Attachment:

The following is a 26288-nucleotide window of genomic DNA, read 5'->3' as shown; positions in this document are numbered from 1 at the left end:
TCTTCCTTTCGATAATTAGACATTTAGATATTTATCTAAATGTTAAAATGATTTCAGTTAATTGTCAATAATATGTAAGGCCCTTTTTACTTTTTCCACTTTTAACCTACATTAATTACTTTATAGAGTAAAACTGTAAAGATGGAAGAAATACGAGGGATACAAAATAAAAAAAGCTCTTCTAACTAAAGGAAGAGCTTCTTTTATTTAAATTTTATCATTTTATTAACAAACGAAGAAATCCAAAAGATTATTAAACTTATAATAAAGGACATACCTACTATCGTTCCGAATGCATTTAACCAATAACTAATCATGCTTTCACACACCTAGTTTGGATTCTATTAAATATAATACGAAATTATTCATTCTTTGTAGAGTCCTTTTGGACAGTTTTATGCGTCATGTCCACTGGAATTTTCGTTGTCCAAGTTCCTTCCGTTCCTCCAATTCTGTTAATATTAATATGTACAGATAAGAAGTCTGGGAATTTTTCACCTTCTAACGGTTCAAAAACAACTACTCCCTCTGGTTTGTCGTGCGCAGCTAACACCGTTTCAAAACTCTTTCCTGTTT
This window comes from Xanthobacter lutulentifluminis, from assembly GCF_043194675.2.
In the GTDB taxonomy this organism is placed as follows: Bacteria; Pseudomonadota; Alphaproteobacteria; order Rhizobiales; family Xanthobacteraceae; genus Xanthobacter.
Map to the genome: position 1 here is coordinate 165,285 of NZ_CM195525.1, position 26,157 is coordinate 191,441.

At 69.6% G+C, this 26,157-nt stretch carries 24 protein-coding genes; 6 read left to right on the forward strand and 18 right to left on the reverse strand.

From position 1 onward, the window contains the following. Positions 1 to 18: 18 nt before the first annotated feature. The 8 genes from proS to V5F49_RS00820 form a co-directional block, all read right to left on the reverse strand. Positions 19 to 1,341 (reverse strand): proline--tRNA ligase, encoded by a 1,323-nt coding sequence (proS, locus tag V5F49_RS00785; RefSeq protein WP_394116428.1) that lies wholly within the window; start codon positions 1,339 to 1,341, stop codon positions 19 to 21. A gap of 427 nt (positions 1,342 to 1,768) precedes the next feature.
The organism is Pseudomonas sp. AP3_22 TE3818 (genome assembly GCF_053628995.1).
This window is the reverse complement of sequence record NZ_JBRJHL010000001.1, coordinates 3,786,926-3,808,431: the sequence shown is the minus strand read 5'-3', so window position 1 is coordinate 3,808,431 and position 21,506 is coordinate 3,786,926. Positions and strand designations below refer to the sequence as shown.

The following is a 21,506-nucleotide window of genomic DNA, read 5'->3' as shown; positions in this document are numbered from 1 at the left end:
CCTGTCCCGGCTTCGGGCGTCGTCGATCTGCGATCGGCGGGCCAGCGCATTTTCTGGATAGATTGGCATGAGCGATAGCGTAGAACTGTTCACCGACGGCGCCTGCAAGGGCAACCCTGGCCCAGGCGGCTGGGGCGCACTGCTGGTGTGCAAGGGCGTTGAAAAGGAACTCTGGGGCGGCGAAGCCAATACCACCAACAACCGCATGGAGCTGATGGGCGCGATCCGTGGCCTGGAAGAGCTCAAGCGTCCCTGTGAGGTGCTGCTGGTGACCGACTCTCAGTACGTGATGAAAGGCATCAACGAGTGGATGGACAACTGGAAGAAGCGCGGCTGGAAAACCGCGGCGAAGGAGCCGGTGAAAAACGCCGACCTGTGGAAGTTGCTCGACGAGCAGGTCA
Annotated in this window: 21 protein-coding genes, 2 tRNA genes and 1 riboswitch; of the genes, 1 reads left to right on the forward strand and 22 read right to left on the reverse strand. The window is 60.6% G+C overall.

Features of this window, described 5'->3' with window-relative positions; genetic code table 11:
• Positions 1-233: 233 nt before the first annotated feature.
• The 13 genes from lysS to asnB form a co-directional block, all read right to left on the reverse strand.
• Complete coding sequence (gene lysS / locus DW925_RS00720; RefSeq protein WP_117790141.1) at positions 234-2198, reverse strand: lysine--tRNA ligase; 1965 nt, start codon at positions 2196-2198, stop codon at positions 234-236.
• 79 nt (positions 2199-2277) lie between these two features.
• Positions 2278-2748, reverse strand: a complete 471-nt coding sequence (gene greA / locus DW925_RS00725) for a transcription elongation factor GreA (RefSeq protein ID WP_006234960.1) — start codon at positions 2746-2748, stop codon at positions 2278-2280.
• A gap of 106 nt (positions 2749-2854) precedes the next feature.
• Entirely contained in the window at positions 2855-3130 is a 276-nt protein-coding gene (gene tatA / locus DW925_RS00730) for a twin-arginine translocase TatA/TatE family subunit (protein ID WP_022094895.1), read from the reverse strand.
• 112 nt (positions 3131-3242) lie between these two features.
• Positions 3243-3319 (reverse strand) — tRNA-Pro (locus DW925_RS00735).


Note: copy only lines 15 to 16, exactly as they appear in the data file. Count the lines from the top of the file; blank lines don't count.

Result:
• The 13 genes from lysS to asnB form a co-directional block, all read right to left on the reverse strand.
• Complete coding sequence (gene lysS / locus DW925_RS00720; RefSeq protein WP_117790141.1) at positions 234-2198, reverse strand: lysine--tRNA ligase; 1965 nt, start codon at positions 2196-2198, stop codon at positions 234-236.